‘Will you swap seats?’
‘What?.. no.. shh..’
‘They’re all looking at me,’
‘There’s a briefcase under my seat, OH GAWD, I’m going to be in the show. This is why we don’t sit in the front row.’
‘They’re still looking. I don’t like this, why didn’t we go see the thing with the nice man wearing antlers?’
Sitting in the audience of Follow Suit is from the outset, a disconcerting experience. As my fearful husband expressed in the above exchange, the rubber faced clowns of Silent Faces stare you down as you take your seats. Instant characters are established, from the nervous cheer of Adam Deane grinning like a call centre intern on his first day prior to being crushed in the wheels of capitalism, to the glare of Jay Wakely that should be available to hire for theatres wishing to discourage latecomers.
Clad in a variety of hilariously ill-fitting suits, Wakely and Dean are joined by Josie Underwood and Cordelia Stevenson behind a shiny desk that could have come from any office in the world. They face a row of lightbulbs that flicker in and out, moments of extinguishing accompanied by pained, barely audible screams from the paper pushers. These screams begin comical, slow motion stretched grimaces – the adrenaline of a rollercoaster ride but over the course of the show become more and more harrowing.
The tiny high-pitch of these screams indicates a release of pressure, of uncontrolled panic and terror that lies just beneath the wipe clean surface of ‘the suits’; the individuals reduced to their clothing. An enacting of a board meeting will strike a keen note with anyone who has had the misfortune to sit in one of those meetings that could have definitely been an email. Reduced to one word apiece (‘right, so, great, ok) the suits talk in concentric circles, the repeated expressions changing and twisting in meaning like slithery insects pinned beneath glass.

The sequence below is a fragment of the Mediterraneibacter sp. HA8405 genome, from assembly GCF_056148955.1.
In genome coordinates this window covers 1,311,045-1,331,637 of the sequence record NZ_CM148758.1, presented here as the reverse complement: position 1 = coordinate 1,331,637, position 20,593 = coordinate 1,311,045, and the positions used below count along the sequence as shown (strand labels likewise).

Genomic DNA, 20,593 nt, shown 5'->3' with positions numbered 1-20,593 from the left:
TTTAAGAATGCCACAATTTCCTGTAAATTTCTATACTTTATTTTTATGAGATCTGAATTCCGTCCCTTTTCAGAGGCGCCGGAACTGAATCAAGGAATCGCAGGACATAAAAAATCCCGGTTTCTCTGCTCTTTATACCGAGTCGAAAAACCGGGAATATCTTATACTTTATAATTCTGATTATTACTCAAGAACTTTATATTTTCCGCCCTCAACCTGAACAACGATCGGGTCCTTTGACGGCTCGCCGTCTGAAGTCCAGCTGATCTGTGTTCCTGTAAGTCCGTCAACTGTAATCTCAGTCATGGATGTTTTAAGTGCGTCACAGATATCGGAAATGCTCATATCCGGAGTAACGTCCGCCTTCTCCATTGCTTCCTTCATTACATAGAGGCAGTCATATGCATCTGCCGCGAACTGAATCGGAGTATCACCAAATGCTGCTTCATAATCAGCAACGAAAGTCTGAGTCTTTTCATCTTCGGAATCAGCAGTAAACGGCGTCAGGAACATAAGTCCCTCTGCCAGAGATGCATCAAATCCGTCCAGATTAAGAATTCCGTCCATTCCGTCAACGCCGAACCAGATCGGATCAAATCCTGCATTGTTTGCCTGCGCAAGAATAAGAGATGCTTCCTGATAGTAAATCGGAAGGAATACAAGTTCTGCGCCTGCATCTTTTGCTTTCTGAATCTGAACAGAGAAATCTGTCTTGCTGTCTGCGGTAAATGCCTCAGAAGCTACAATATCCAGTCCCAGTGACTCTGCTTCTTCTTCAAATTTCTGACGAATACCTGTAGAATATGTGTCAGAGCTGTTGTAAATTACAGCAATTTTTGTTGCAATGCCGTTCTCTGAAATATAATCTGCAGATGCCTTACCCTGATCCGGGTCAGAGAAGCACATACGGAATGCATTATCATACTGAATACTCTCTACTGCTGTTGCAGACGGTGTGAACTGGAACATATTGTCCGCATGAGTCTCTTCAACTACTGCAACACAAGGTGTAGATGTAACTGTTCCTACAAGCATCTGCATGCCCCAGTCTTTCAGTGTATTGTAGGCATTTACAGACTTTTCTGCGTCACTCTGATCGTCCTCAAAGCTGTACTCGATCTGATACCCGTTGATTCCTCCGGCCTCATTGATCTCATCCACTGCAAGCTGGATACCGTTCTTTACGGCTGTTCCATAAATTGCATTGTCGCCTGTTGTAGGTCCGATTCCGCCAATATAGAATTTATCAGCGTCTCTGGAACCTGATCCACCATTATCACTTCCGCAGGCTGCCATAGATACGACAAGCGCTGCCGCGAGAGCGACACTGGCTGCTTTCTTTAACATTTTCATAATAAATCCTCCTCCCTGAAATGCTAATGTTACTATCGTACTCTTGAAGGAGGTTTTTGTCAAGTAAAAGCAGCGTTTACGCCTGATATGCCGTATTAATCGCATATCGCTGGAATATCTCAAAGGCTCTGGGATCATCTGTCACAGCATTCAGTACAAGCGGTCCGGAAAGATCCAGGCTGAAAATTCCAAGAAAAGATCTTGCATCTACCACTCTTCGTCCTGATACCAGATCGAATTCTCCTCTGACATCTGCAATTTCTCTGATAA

Silent Faces have impeccable timing and poise as well as a keen eye for ludicrous. A finance meeting descends into a concerto of chaos: stocks and shares spoken to staccato cadence of Tchaikovsky’s Nutcracker. And who hasn’t wanted to turn all their very-important-economic- documents into paper planes and fling them out of the window? Farewell Student Loan statement, go forth – be free!
But behind this comic look at the ridiculous, constructed world of finance with its weird rituals and rules (what do all those people do behind those many screens? How can the world’s wealth be reduced to values that don’t link to anything tangible?) Follow Suit examines a much darker aspect of the true cost of business. To say more would be too much of a spoiler but safe to say after seeing this show, you won’t look at dry cleaning bags with such ease ever again.
At the close, Silent Faces offer to continue the conversation and answer any questions you might have. It is testament to the unsettling disruptive nature of Follow Suit that I had to fight the urge to dogpile on the performers with a barrage of ‘Is this what it means? Did I get it right?’ I resisted only because of wanting time to ruminate (ok, also having survived his brief audience participation, Ed was bleating for a recovery pint). I wanted time to think about how acts of violence are executed with the swoop of a pen or a click in Excel, how in corporate world brutality can go hand in hand with banality. How frightening it is that in a society obsessed with profit and loss, life has a value that can be entered into a balance sheet.
Follow Suit was performed as part of Vault Festival 2018. Click here for more details.